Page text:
By Jake Linford, Trademark Attorney
Beltronics made radar detectors, which two Beltronics distributors stripped of their serial number labels and sold in violation of their distributorship agreements to retailer Midwest. Midwest sold the radar detectors as “new” on eBay. Irate consumers complained when Beltronics refused to provide warranty coverage and other services for the radar detectors purchased from Midwest because they had no serial number labels. The District Court for the District of Kansas granted Beltronics motion for a preliminary injunction to stop Midwest sales and Midwest appealed. Midwest claimed its sale of the Beltronics radar detectors was protected by the first sale doctrine, which allows consumers to resell items they have purchased without triggering trademark liability. Midwest argued in the alternative that the district court erred in finding that its disclosures to consumers were insufficient to prevent confusion.
The Tenth Circuit followed a line of gray market goods cases to conclude that differences in warranty protection or service commitments constituted a material difference. As removal of the serial numbers voided Beltronics’s warranty, the products sold by Midwest were materially different from genuine radar detectors. Thus, the Tenth Circuit found the first sale doctrine did not protect Midwest’s activities. Midwest argued that the court’s interpretation would permit any trademark owner to eliminate the unauthorized resale of its goods and shut down secondary markets by limiting warranty coverage and service commitments to those who buy from authorized outlets. The Tenth Circuit rejected this argument, because the Lanham Act—the federal trademark statute—only proscribes those sales that are likely to confuse consumers, and vendors who sell materially different goods but take sufficient steps to prevent consumer confusion, like fully disclosing the material differences, would not trigger liability under the Lanham Act.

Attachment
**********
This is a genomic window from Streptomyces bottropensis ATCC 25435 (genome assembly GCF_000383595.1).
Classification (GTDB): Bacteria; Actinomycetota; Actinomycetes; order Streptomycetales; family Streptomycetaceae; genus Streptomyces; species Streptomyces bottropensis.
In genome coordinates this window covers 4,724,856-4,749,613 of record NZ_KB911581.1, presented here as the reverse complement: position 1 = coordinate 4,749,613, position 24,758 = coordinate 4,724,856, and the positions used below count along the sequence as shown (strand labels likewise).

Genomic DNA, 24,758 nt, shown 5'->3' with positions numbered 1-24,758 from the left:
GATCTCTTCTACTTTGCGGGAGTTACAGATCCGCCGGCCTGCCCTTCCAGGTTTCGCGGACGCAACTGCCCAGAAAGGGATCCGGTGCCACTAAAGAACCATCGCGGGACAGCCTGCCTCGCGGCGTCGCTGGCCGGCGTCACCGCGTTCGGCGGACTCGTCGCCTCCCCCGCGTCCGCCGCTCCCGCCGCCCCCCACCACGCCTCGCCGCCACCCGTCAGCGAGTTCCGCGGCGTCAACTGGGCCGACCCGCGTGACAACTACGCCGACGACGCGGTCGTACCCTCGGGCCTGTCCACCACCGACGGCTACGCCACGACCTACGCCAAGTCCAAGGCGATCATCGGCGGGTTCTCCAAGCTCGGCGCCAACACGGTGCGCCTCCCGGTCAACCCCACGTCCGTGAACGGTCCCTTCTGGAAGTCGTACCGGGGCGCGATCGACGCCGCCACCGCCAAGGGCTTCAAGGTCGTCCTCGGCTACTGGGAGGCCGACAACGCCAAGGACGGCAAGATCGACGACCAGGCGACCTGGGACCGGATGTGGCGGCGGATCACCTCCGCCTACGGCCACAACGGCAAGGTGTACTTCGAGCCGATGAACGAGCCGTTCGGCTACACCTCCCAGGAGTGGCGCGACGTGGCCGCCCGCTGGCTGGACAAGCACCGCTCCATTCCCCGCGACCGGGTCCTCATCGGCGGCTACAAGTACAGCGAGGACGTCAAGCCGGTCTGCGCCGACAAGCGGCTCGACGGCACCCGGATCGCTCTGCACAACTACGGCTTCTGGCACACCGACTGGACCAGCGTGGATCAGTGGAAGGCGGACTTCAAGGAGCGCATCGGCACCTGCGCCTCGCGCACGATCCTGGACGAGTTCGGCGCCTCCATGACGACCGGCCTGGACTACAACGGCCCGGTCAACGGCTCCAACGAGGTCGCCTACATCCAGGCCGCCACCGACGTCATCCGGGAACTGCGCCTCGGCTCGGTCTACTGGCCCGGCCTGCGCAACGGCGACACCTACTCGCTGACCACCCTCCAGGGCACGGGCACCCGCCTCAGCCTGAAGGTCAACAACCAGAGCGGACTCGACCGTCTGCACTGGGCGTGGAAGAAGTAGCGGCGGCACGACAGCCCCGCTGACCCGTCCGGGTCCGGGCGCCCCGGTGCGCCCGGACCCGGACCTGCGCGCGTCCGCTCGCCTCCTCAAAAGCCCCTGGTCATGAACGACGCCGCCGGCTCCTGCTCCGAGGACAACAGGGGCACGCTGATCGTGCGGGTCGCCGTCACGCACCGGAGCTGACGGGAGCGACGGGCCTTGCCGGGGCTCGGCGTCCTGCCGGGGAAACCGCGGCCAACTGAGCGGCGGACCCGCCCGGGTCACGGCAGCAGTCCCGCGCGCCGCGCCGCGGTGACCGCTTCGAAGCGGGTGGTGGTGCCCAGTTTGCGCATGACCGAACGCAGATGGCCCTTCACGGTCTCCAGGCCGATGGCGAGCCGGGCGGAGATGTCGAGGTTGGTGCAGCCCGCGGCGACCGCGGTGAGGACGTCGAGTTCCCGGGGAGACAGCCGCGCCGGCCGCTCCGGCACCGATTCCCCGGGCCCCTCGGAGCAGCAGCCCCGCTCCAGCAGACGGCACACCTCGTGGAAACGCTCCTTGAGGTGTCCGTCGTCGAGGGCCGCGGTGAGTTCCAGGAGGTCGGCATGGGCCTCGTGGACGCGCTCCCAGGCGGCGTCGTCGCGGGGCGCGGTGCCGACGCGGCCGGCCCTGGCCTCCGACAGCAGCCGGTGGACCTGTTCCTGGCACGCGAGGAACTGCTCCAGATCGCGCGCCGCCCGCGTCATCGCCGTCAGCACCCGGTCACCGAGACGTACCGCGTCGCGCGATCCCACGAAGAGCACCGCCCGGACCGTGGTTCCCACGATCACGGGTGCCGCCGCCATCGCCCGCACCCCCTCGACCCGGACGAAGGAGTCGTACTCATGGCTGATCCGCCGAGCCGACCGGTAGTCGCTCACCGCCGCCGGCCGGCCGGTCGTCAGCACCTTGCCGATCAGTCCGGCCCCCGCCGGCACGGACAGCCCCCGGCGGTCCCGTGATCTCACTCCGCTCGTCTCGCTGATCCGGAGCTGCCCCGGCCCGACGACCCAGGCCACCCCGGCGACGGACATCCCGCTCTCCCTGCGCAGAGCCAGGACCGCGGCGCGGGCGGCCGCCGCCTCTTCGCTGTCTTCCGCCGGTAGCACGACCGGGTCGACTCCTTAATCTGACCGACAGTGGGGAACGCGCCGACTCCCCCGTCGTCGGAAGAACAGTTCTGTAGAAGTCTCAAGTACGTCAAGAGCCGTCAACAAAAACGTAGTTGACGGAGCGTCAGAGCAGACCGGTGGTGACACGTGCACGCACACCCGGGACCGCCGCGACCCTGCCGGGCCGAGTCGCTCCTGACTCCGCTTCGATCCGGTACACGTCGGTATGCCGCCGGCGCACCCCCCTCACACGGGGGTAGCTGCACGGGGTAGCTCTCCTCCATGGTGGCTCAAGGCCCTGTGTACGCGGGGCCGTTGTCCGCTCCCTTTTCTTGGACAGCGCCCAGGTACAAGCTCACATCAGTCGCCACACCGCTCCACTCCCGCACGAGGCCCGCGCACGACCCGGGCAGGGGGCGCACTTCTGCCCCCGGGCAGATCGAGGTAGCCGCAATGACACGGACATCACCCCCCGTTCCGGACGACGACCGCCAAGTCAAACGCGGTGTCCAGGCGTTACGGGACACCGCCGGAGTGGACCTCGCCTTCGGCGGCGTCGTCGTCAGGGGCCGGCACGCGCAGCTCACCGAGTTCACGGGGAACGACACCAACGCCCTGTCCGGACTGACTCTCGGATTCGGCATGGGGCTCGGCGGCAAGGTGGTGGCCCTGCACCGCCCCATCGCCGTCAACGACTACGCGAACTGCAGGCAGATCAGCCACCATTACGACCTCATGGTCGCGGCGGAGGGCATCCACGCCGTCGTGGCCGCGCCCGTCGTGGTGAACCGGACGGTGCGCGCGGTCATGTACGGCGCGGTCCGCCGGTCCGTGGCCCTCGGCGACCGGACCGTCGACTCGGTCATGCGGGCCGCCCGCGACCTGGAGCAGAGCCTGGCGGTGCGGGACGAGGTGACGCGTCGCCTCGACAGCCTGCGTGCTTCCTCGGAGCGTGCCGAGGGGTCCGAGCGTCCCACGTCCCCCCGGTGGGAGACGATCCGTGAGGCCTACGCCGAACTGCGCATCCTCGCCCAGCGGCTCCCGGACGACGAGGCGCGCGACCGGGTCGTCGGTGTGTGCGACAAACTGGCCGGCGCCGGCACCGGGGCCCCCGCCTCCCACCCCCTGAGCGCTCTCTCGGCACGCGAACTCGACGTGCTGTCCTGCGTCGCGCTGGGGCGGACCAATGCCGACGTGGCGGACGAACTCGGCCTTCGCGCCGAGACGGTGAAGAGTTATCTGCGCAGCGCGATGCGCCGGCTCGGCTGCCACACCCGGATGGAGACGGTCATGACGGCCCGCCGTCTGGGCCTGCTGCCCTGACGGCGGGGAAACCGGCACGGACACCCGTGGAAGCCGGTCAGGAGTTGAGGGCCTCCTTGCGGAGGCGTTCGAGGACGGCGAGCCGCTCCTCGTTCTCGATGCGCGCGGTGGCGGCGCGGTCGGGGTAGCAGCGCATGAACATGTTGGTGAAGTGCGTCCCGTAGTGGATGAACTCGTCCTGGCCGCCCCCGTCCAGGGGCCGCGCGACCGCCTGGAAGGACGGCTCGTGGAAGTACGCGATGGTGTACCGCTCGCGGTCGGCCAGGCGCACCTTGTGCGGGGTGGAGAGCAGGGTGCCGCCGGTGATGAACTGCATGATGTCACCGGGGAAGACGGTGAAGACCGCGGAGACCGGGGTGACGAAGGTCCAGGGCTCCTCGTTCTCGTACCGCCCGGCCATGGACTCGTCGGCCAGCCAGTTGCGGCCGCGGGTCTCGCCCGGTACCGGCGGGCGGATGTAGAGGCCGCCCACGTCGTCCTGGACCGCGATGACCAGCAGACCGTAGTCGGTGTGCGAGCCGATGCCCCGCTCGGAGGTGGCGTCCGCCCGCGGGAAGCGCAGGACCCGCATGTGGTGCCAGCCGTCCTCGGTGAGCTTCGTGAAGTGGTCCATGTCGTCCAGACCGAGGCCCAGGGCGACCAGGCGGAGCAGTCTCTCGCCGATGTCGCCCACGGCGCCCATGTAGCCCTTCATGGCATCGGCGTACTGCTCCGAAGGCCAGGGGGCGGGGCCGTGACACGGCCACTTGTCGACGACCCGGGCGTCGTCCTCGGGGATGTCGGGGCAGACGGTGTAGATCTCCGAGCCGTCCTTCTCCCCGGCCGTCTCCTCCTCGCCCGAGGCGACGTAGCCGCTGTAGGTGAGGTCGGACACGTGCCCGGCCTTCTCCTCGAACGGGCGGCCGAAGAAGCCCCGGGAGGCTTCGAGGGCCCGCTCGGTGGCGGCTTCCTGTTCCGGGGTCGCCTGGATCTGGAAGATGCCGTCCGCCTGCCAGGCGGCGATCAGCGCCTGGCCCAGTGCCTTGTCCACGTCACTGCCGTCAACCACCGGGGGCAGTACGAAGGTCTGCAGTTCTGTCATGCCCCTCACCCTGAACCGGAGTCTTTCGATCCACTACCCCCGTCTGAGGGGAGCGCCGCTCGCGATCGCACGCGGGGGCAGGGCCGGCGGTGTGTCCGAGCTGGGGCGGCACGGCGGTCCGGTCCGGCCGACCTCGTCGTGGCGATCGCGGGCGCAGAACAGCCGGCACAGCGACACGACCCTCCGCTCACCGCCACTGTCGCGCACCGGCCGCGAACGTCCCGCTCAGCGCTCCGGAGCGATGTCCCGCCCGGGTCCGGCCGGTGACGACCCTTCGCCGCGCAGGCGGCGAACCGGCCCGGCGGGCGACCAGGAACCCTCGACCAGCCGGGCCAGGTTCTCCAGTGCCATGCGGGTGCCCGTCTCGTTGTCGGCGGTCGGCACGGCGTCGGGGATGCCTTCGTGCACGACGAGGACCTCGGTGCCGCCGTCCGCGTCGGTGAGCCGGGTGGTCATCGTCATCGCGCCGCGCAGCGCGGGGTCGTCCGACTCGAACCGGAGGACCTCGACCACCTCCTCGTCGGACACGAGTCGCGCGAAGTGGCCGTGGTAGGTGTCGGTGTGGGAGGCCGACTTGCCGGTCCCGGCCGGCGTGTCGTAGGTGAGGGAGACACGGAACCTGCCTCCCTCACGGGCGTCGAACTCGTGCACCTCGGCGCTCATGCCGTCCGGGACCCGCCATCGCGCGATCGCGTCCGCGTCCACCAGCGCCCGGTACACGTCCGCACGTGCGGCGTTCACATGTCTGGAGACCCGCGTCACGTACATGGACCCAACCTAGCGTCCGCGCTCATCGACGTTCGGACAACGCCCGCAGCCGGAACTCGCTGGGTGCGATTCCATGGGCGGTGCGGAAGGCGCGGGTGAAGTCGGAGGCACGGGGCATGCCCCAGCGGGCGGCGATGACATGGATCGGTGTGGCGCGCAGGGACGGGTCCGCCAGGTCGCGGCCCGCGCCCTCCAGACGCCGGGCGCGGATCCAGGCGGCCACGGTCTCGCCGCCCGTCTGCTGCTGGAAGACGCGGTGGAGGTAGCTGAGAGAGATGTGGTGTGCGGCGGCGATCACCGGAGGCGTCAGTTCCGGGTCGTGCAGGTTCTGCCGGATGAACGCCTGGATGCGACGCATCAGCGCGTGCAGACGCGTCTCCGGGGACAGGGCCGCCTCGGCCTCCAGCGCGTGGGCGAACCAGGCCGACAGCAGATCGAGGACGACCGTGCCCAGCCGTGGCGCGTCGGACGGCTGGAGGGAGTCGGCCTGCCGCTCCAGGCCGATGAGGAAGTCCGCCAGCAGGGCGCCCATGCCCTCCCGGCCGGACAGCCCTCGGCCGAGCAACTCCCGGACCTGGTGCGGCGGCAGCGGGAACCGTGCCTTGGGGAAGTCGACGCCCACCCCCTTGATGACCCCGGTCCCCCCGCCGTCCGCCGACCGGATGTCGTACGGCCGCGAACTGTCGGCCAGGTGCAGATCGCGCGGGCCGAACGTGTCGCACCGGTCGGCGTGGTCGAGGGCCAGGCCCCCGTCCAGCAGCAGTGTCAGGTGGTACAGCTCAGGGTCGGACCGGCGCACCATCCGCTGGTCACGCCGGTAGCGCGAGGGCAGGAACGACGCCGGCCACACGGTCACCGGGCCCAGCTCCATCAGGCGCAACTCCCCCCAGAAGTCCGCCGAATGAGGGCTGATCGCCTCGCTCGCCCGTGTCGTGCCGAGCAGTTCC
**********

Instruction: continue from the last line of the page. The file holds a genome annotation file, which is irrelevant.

The Tenth Circuit found Midwest’s attempted disclosures insufficient. While Midwest stated on its auction page that it was retaining the serial number label because the detectors it sold were not covered by Beltronics’ warranty, there were also material differences regarding product and service assistance, product use information, software upgrades, rebates and recalls that Midwest did not endeavor to correct. Thus, the Tenth Circuit upheld the injunction.
Beltronics USA, Inc. v. Midwest Inventory Distribution, LLC, No. 07-3340 (10th Cir. 2009)
Return to www.pattishall.com.